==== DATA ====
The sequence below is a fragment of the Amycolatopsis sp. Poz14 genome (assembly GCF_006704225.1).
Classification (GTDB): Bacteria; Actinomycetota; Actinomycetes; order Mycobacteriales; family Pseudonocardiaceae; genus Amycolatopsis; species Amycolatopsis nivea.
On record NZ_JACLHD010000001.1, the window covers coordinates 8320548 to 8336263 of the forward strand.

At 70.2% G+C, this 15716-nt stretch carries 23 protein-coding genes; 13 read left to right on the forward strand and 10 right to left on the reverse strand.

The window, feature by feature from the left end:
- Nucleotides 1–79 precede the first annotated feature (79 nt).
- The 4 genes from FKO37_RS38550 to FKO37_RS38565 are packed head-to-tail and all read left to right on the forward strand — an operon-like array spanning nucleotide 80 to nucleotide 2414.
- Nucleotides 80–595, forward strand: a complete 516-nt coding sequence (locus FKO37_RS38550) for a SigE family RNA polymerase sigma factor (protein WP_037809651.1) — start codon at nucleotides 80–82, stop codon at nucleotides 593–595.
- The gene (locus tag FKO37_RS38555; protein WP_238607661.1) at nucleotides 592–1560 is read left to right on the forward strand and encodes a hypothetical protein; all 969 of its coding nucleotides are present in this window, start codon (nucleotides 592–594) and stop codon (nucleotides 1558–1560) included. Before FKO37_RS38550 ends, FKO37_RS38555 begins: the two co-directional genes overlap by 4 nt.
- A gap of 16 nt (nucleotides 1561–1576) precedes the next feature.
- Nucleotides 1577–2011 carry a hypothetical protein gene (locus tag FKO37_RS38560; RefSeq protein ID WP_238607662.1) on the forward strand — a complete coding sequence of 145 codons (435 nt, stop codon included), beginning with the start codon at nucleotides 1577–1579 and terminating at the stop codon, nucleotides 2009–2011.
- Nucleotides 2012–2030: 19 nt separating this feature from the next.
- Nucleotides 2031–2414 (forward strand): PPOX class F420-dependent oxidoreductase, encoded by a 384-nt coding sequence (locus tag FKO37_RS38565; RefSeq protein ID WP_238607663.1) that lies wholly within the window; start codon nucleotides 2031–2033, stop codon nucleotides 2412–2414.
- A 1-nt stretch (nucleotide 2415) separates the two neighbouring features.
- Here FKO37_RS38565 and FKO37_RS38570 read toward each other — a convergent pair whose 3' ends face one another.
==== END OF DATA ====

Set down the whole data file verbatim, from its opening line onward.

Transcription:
The sequence below is a fragment of the Amycolatopsis sp. Poz14 genome (assembly GCF_006704225.1).
Classification (GTDB): Bacteria; Actinomycetota; Actinomycetes; order Mycobacteriales; family Pseudonocardiaceae; genus Amycolatopsis; species Amycolatopsis nivea.
On record NZ_JACLHD010000001.1, the window covers coordinates 8320548 to 8336263 of the forward strand.

At 70.2% G+C, this 15716-nt stretch carries 23 protein-coding genes; 13 read left to right on the forward strand and 10 right to left on the reverse strand.

The window, feature by feature from the left end:
- Nucleotides 1–79 precede the first annotated feature (79 nt).
- The 4 genes from FKO37_RS38550 to FKO37_RS38565 are packed head-to-tail and all read left to right on the forward strand — an operon-like array spanning nucleotide 80 to nucleotide 2414.
- Nucleotides 80–595, forward strand: a complete 516-nt coding sequence (locus FKO37_RS38550) for a SigE family RNA polymerase sigma factor (protein WP_037809651.1) — start codon at nucleotides 80–82, stop codon at nucleotides 593–595.
- The gene (locus tag FKO37_RS38555; protein WP_238607661.1) at nucleotides 592–1560 is read left to right on the forward strand and encodes a hypothetical protein; all 969 of its coding nucleotides are present in this window, start codon (nucleotides 592–594) and stop codon (nucleotides 1558–1560) included. Before FKO37_RS38550 ends, FKO37_RS38555 begins: the two co-directional genes overlap by 4 nt.
- A gap of 16 nt (nucleotides 1561–1576) precedes the next feature.
- Nucleotides 1577–2011 carry a hypothetical protein gene (locus tag FKO37_RS38560; RefSeq protein ID WP_238607662.1) on the forward strand — a complete coding sequence of 145 codons (435 nt, stop codon included), beginning with the start codon at nucleotides 1577–1579 and terminating at the stop codon, nucleotides 2009–2011.
- Nucleotides 2012–2030: 19 nt separating this feature from the next.
- Nucleotides 2031–2414 (forward strand): PPOX class F420-dependent oxidoreductase, encoded by a 384-nt coding sequence (locus tag FKO37_RS38565; RefSeq protein ID WP_238607663.1) that lies wholly within the window; start codon nucleotides 2031–2033, stop codon nucleotides 2412–2414.
- A 1-nt stretch (nucleotide 2415) separates the two neighbouring features.
- Here FKO37_RS38565 and FKO37_RS38570 read toward each other — a convergent pair whose 3' ends face one another.